Willacy County trying to keep federal lockup open

·2 min read

Jul. 29—RAYMONDVILLE — Willacy County officials are trying to keep a federal prison that's been an economic lifeline for 17 years from shutting down in this farming region struggling with one of Texas' highest jobless rates.

As a result of a President Joe Biden executive order, the U.S. Marshals Service won't renew its contract with Management and Training Corp., or MTC, which operates the county-owned 500-bed Willacy County Regional Detention Facility, employing about 200 area residents while pumping $400,000 a year into county coffers.

After 17 years of operations, MTC's contract with the Marshals Service expires in September.

Now, county officials are trying to enter into a contract with the Marshals Service to allow the county to operate the prison, County Treasurer Ruben Cavazos said Wednesday.

"The county will have to take it over one way or another," Raymondville Mayor Gilbert Gonzales said. "We're hoping and praying because of the economic impact — all those people who would be laid off. It would hurt our economy and at the same time it would hurt revenue coming into the city."

Under the federal contract, the prison pays its employees about $20 an hour, some of the area's highest wages, said Raymondville City Manager Eleazar Garcia, who estimated its annual payroll at about $4 million.

Every year, the prison pumps about $250,000 in water and sewer revenue into city coffers, he said.

"We're willing to do everything we can to help them keep it open," Garcia said a day after meeting with representatives of U.S. Rep. Filemon Vela, D-Brownsville, who's helping the county keep the prison open.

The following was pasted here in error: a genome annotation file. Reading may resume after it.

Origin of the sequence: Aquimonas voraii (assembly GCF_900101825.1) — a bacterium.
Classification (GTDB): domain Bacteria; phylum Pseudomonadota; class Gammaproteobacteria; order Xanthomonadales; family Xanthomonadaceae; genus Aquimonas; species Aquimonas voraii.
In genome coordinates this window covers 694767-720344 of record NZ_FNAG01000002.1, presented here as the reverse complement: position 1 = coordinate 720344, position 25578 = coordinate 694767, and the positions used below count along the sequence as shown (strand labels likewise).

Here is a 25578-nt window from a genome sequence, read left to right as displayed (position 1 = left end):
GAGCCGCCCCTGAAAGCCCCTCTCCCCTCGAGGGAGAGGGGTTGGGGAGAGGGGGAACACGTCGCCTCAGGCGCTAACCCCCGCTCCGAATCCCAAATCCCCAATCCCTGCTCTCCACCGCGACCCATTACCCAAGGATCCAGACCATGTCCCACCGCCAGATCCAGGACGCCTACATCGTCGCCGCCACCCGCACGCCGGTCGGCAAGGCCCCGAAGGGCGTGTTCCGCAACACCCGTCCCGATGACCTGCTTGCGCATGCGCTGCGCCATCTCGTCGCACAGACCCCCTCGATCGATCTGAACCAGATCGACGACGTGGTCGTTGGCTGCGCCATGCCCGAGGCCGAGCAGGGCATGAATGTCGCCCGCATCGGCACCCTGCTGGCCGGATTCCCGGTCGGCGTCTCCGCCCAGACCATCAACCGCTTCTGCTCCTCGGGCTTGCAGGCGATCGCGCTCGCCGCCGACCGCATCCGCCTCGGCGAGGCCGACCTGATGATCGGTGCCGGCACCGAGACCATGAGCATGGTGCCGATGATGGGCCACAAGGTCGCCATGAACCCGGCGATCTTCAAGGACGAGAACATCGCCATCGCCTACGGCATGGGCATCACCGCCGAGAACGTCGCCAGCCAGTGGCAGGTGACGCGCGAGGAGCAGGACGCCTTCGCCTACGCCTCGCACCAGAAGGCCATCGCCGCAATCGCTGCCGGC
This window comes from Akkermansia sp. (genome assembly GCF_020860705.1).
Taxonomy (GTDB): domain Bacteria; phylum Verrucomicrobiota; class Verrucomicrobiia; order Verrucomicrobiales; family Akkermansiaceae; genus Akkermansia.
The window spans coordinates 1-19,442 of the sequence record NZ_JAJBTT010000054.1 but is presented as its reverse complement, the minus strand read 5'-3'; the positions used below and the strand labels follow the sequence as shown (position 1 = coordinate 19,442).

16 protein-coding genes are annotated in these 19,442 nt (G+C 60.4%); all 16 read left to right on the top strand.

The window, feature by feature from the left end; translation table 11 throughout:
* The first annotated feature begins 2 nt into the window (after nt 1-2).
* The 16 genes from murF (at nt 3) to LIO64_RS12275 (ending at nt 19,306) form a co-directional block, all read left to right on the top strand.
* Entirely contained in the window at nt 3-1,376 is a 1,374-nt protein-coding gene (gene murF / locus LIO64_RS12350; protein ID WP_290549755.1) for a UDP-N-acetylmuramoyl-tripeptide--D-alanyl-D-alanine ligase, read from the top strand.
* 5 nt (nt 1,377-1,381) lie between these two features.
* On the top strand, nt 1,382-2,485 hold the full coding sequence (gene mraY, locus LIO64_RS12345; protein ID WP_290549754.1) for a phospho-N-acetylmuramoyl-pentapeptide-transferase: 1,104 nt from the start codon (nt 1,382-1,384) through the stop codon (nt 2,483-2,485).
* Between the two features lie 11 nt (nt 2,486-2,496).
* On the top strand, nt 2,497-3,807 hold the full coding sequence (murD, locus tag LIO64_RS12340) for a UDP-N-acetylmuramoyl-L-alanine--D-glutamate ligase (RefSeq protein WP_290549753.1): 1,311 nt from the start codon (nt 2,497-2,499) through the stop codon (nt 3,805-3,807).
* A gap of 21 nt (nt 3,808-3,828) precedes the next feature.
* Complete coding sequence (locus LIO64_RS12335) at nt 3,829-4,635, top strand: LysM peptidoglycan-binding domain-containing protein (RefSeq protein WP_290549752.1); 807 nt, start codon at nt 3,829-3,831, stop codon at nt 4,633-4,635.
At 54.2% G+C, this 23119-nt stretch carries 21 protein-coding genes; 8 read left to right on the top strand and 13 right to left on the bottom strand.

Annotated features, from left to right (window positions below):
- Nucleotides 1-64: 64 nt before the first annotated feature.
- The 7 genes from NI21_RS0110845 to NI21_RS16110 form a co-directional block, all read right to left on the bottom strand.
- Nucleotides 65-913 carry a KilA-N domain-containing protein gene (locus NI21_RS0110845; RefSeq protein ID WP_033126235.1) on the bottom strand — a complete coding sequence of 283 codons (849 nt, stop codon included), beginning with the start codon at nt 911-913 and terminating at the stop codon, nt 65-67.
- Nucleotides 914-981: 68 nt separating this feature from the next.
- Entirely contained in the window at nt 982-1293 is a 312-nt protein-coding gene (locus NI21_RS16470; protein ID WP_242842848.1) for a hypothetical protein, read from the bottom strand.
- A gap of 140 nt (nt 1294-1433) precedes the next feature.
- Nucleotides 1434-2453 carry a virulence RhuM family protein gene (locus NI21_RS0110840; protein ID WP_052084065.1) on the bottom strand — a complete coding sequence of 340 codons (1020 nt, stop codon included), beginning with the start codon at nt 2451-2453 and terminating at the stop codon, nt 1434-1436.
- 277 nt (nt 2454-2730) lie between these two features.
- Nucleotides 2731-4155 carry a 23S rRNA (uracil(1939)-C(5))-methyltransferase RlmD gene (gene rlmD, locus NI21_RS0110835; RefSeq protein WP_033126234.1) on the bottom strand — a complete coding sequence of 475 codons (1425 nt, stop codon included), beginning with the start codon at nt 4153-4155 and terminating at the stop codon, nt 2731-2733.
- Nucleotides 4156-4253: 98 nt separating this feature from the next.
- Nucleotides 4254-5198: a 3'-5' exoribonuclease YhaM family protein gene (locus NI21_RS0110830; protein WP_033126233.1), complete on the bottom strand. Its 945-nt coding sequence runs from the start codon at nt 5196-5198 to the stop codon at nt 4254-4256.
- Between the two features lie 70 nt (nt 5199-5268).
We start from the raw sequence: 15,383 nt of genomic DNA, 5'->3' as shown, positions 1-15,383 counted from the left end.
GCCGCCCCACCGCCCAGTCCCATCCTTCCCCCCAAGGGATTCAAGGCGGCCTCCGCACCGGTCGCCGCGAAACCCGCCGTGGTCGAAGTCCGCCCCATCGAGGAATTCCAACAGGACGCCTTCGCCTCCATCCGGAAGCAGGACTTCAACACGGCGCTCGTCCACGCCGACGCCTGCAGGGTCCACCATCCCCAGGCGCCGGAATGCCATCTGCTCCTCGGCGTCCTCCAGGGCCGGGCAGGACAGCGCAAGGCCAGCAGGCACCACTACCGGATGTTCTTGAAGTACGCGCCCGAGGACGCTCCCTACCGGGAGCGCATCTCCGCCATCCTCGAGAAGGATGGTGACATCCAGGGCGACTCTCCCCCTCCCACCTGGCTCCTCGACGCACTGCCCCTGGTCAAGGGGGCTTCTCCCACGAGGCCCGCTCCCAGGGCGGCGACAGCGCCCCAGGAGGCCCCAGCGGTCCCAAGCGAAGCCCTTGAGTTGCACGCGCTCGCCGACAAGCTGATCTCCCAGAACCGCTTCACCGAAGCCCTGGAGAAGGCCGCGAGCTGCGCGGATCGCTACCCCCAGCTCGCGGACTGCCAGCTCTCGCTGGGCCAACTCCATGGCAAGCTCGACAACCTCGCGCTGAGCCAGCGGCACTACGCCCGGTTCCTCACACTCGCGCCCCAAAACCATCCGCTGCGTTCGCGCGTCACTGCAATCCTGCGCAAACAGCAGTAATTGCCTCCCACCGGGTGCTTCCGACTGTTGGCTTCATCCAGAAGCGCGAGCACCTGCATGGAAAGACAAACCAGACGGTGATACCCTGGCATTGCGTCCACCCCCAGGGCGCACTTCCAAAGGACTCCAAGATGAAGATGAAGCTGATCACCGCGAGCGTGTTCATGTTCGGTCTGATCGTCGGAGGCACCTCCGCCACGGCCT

Meanwhile, the federal contract pays the county about $400,000 a year for housing U.S. Marshals prisoners, Cavazos said.

As part of the county's plan, officials have considered working with Sheriff Joe Salazar to oversee the prison's operations, Cavazos said.

At the county's administrative offices, County Judge Aurelio Guerra did not respond to several messages requesting comment.

Meanwhile, Salazar declined comment on whether he would oversee the prison's operations.

Six days after taking office in January, Biden signed an executive order phasing out the Department of Justice's contracts with private prison operators, including Marshals Service's contracts.

"To decrease incarceration levels, we must reduce profit-based incentives to incarcerate by phasing out the federal government's reliance on privately operated criminal detention facilities," the order states.

The order directs the Attorney General's Office to "not renew Department of Justice contracts with privately operated criminal detention facilities."

The order won't affect MTC's contract with U.S. Immigration and Customs Enforcement, which operates the company-owned El Valle detention center, which holds undocumented immigrants.

In 2003, the county opened the $14.5 million, 500-bed Willacy County Regional Detention Center, which MTC has operated.